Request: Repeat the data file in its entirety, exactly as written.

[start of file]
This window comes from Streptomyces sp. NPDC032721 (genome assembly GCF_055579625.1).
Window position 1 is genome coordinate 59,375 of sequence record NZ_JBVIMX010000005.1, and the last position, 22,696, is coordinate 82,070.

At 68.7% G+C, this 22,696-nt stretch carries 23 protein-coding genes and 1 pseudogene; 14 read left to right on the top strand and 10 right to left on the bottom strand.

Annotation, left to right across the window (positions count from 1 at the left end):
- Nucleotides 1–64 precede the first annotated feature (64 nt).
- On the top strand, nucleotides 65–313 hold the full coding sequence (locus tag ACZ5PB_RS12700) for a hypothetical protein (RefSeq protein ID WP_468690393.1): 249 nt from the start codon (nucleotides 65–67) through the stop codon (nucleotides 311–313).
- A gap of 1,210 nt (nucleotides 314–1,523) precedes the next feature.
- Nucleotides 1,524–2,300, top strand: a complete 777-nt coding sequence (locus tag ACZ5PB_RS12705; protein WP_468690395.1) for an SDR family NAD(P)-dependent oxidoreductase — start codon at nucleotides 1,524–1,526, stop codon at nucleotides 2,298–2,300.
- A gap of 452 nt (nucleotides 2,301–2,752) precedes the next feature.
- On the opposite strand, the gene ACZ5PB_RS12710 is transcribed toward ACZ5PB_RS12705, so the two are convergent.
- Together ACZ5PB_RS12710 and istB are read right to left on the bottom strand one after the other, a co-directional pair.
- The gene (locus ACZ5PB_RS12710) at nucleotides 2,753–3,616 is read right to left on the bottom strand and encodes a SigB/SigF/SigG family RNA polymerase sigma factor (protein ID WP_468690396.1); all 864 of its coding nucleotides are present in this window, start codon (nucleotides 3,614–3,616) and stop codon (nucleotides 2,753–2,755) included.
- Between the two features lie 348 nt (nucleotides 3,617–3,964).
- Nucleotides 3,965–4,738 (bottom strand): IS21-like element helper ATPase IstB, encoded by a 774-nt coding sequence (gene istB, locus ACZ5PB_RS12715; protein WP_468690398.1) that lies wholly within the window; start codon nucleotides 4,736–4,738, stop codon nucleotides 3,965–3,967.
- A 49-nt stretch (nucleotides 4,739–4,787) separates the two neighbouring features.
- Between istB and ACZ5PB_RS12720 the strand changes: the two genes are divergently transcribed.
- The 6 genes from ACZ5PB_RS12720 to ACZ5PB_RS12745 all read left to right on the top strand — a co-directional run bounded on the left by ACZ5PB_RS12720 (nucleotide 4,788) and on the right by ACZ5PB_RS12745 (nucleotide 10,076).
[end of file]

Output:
This window comes from Streptomyces sp. NPDC032721 (genome assembly GCF_055579625.1).
Window position 1 is genome coordinate 59,375 of sequence record NZ_JBVIMX010000005.1, and the last position, 22,696, is coordinate 82,070.

At 68.7% G+C, this 22,696-nt stretch carries 23 protein-coding genes and 1 pseudogene; 14 read left to right on the top strand and 10 right to left on the bottom strand.

Annotation, left to right across the window (positions count from 1 at the left end):
- Nucleotides 1–64 precede the first annotated feature (64 nt).
- On the top strand, nucleotides 65–313 hold the full coding sequence (locus tag ACZ5PB_RS12700) for a hypothetical protein (RefSeq protein ID WP_468690393.1): 249 nt from the start codon (nucleotides 65–67) through the stop codon (nucleotides 311–313).
- A gap of 1,210 nt (nucleotides 314–1,523) precedes the next feature.
- Nucleotides 1,524–2,300, top strand: a complete 777-nt coding sequence (locus tag ACZ5PB_RS12705; protein WP_468690395.1) for an SDR family NAD(P)-dependent oxidoreductase — start codon at nucleotides 1,524–1,526, stop codon at nucleotides 2,298–2,300.
- A gap of 452 nt (nucleotides 2,301–2,752) precedes the next feature.
- On the opposite strand, the gene ACZ5PB_RS12710 is transcribed toward ACZ5PB_RS12705, so the two are convergent.
- Together ACZ5PB_RS12710 and istB are read right to left on the bottom strand one after the other, a co-directional pair.
- The gene (locus ACZ5PB_RS12710) at nucleotides 2,753–3,616 is read right to left on the bottom strand and encodes a SigB/SigF/SigG family RNA polymerase sigma factor (protein ID WP_468690396.1); all 864 of its coding nucleotides are present in this window, start codon (nucleotides 3,614–3,616) and stop codon (nucleotides 2,753–2,755) included.
- Between the two features lie 348 nt (nucleotides 3,617–3,964).
- Nucleotides 3,965–4,738 (bottom strand): IS21-like element helper ATPase IstB, encoded by a 774-nt coding sequence (gene istB, locus ACZ5PB_RS12715; protein WP_468690398.1) that lies wholly within the window; start codon nucleotides 4,736–4,738, stop codon nucleotides 3,965–3,967.
- A 49-nt stretch (nucleotides 4,739–4,787) separates the two neighbouring features.
- Between istB and ACZ5PB_RS12720 the strand changes: the two genes are divergently transcribed.
- The 6 genes from ACZ5PB_RS12720 to ACZ5PB_RS12745 all read left to right on the top strand — a co-directional run bounded on the left by ACZ5PB_RS12720 (nucleotide 4,788) and on the right by ACZ5PB_RS12745 (nucleotide 10,076).